Proof of forumla for upper s-Wuthoff sequence

During my work on I bump into generated formulas that doesn’t exist in the Online Encyclopedia of Integer Sequences ( Lately, I’ve started to submit them whenever I got some time over.

I recently proposed a formula for

A184517 Upper s-Wythoff sequence, where s=4n-2.

The discovered formula is simple


Where Δ\Delta is the difference between the terms, to rewrite it without an explicit delta function we can rewrite it as

a(n)=n2ϕ2(n1)2ϕ2=ϕ2(n2(n1)2)a(n)=\lceil n^2\phi^2 - (n-1)^2\phi^2\rceil = \lceil \phi^2(n^2 - (n-1)^2)\rceil so we get

a(n)=ϕ2(2n1))a(n)=\lceil \phi^2(2n-1))\rceil

This is the formula I proposed after testing it against 10^6 first terms of A184517. An editor asked me if I could prove it which is a very good question since I hadn’t marked it as an empirical finding. Since the formula involves decimals, floor and ceiling it would certainly be comforting with a proof!

Looking in the program section of the entry, we can find the current formula used to generate the sequence, a bit simplified it can be written as

b(n)=12(20+6)(n22+20b(n)=\left\lfloor\frac{1}{2}(\sqrt{20}+6)(n-\frac{2}{2+\sqrt{20}} \right\rfloor

Now assuming this formula is correct, we need to prove that the new formula, a(n)=b(n)a(n)=b(n).

Let’s start by simplifying b(n)b(n) by setting 20=25\sqrt{20}=2\sqrt5 this is our connection to the Golden Ratio, phi=1+52phi=\frac{1+\sqrt5}{2}.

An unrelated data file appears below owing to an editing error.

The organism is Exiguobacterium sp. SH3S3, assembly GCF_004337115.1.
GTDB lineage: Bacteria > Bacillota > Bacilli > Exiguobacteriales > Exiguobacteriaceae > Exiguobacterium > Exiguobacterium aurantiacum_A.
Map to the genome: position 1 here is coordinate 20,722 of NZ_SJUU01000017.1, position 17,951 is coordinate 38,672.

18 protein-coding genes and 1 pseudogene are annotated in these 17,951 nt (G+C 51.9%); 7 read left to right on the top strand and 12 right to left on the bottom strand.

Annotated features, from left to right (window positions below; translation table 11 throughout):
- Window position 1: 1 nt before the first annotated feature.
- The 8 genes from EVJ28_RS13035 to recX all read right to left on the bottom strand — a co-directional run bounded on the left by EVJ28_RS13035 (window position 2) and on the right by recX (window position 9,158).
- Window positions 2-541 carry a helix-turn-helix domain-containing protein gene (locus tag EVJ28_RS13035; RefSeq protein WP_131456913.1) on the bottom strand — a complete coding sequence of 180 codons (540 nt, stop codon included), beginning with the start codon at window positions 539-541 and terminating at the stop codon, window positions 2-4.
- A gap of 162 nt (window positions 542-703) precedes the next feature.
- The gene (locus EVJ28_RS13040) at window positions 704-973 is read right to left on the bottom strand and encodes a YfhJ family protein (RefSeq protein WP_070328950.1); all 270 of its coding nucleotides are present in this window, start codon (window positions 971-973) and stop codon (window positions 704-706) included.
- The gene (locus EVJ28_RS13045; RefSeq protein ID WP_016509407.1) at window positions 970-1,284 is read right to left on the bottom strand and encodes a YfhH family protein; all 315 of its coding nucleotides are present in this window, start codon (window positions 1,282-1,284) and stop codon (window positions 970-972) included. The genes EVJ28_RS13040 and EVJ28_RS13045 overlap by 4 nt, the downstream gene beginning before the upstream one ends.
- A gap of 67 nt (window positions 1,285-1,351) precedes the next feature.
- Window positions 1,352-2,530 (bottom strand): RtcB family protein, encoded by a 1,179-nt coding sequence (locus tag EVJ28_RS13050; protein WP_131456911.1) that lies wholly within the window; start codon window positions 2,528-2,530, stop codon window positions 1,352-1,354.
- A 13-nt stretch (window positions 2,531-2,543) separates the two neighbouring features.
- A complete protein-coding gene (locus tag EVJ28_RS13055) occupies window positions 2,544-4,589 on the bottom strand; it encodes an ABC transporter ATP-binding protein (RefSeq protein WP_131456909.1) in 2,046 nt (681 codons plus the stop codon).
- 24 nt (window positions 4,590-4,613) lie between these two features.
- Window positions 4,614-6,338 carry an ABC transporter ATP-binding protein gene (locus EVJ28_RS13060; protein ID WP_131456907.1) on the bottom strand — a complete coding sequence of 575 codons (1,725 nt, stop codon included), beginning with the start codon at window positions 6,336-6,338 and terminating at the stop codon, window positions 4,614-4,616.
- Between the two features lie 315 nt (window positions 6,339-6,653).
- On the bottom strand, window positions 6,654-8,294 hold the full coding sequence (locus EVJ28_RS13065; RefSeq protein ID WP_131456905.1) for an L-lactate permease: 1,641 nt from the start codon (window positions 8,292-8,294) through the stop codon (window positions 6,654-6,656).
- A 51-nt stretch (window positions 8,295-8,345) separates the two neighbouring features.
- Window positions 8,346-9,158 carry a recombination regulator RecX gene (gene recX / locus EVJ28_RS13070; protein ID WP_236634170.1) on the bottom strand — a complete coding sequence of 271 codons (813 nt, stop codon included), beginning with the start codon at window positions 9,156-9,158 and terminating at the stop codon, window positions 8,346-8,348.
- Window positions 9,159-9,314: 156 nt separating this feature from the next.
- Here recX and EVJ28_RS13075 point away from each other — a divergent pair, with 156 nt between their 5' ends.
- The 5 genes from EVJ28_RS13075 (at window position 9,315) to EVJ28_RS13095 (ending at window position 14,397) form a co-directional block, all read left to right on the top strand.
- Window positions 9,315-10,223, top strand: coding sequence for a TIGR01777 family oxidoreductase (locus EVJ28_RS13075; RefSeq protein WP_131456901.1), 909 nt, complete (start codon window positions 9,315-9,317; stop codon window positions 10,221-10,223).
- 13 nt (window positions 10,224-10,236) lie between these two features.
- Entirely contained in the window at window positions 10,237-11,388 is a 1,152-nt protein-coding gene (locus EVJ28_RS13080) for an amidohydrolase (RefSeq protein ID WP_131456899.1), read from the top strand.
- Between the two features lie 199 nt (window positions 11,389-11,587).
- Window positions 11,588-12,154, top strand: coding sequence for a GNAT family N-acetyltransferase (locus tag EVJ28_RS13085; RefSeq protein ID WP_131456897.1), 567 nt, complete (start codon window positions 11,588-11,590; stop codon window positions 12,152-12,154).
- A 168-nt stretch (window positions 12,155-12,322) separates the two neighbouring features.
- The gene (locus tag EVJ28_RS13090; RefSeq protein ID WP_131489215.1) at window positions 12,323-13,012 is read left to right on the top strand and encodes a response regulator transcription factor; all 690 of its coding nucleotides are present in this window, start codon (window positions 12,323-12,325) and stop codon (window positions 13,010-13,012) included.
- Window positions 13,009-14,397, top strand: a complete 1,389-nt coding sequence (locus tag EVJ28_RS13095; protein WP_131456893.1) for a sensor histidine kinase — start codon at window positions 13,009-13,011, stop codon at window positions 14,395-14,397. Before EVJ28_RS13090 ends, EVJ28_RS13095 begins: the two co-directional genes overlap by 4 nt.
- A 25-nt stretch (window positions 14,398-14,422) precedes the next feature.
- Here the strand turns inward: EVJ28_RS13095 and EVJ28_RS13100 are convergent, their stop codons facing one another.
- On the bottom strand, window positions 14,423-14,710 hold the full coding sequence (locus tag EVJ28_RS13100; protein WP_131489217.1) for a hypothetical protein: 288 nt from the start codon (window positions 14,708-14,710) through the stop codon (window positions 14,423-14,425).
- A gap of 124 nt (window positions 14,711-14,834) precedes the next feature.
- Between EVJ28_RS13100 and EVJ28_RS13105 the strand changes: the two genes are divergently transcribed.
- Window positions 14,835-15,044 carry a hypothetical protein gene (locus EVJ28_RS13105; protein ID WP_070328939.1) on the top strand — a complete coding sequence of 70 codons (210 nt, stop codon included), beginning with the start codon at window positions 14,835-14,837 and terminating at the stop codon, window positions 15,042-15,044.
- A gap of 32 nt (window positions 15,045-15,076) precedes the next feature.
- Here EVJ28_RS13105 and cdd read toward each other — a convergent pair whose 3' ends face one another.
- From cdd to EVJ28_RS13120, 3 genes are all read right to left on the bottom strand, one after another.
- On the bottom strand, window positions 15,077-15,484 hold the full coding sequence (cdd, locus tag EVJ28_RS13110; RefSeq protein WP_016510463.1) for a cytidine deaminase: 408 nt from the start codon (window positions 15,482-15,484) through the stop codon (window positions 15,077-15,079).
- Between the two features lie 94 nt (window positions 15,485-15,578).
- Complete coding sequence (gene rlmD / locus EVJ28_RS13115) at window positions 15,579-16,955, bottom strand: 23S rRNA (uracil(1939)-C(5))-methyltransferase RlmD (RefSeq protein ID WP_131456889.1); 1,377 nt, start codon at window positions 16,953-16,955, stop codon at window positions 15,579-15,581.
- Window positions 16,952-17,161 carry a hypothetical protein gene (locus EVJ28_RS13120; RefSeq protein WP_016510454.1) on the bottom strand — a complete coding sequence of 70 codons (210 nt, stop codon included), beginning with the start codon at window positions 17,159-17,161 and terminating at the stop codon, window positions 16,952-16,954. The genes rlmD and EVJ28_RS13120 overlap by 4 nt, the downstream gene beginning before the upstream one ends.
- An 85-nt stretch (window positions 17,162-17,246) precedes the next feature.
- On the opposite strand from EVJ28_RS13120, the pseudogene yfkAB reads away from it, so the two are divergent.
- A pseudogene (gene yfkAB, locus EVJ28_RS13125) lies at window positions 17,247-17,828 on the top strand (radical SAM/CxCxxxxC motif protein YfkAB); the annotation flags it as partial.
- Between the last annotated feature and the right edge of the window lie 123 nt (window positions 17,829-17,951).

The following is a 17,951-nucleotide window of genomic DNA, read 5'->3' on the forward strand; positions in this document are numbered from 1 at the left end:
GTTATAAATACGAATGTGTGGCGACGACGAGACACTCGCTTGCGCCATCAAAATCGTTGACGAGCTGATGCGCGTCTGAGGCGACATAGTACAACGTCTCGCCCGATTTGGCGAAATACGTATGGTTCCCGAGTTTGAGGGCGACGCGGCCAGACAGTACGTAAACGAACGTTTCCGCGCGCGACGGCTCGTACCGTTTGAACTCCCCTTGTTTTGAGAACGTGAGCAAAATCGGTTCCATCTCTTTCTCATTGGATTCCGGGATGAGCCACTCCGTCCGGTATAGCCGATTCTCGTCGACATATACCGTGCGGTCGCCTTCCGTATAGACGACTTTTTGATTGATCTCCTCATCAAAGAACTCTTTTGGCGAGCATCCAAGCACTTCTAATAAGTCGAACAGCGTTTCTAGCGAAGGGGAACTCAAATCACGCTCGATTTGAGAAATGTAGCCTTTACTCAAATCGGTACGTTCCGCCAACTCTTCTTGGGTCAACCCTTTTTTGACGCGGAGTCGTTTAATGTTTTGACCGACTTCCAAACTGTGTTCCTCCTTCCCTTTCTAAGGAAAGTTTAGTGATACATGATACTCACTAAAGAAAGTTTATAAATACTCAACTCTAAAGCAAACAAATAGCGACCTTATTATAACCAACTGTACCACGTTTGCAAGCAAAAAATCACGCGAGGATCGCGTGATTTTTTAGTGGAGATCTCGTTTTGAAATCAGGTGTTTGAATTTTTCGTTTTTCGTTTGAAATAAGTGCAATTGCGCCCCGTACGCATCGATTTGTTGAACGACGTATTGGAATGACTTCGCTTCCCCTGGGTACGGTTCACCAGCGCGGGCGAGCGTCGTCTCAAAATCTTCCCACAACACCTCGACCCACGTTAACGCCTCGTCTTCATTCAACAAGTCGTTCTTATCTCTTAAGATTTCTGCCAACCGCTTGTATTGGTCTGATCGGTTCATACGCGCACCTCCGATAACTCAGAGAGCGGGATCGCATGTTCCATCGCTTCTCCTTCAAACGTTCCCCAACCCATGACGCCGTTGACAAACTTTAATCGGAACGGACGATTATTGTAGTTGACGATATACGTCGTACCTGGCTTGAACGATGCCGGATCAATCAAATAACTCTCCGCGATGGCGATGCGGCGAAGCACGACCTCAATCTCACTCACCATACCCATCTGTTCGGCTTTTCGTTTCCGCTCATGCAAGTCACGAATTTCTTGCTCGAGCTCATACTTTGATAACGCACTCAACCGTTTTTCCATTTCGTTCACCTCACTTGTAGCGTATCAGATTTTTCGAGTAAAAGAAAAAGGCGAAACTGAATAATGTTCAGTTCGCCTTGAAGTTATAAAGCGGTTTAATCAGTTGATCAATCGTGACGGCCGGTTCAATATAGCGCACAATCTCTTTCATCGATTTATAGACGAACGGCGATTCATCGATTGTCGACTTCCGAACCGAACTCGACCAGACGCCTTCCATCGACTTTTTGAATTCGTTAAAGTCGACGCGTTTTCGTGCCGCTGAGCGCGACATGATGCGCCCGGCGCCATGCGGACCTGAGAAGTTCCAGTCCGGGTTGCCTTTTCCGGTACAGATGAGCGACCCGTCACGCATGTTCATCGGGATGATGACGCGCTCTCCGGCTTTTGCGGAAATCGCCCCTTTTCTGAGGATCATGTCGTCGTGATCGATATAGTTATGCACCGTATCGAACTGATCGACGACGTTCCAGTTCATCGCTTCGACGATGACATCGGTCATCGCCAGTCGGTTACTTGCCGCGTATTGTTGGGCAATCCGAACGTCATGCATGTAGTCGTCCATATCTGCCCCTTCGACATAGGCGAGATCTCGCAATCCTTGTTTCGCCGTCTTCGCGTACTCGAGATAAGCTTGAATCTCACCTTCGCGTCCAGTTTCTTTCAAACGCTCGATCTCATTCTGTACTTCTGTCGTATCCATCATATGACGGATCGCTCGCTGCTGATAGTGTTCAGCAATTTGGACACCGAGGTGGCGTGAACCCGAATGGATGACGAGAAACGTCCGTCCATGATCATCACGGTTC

b(n)=12(25+6)(n22+25b(n)=\left\lfloor\frac{1}{2}(2\sqrt{5}+6)(n-\frac{2}{2+2\sqrt{5}} \right\rfloor

Then we simplify it further, by removing some obvious cancellable terms


Focusing on whatever is inside the floor


With some further reworking we get to

n(3+5)ϕn(3 + \sqrt5) - \phi

Now we make a leap of faith and hope that whatever is inside the floor and ceiling is exactly 11 apart

n(3+5)ϕ1=ϕ2(2n1)n(3 + \sqrt5) - \phi-1=\phi^2(2n-1)

Recall that ϕ+1=ϕ2\phi+1=\phi^2 so on the lhs we get


where ϕ2=3+52\phi^2=\frac{3+\sqrt5}{2}

Factoring out out 3+53+\sqrt5 gives us

Dividing it by two and multiplying the n part with 2 finally gives us


So we have proven that the expression inside the floor of b(n)b(n) minus 1 equals the ceiling of a(n)a(n), hence they are the same.

I am sure this took far too many steps and detours before arriving at the conclusion - but I don’t want to spend too much time on this.

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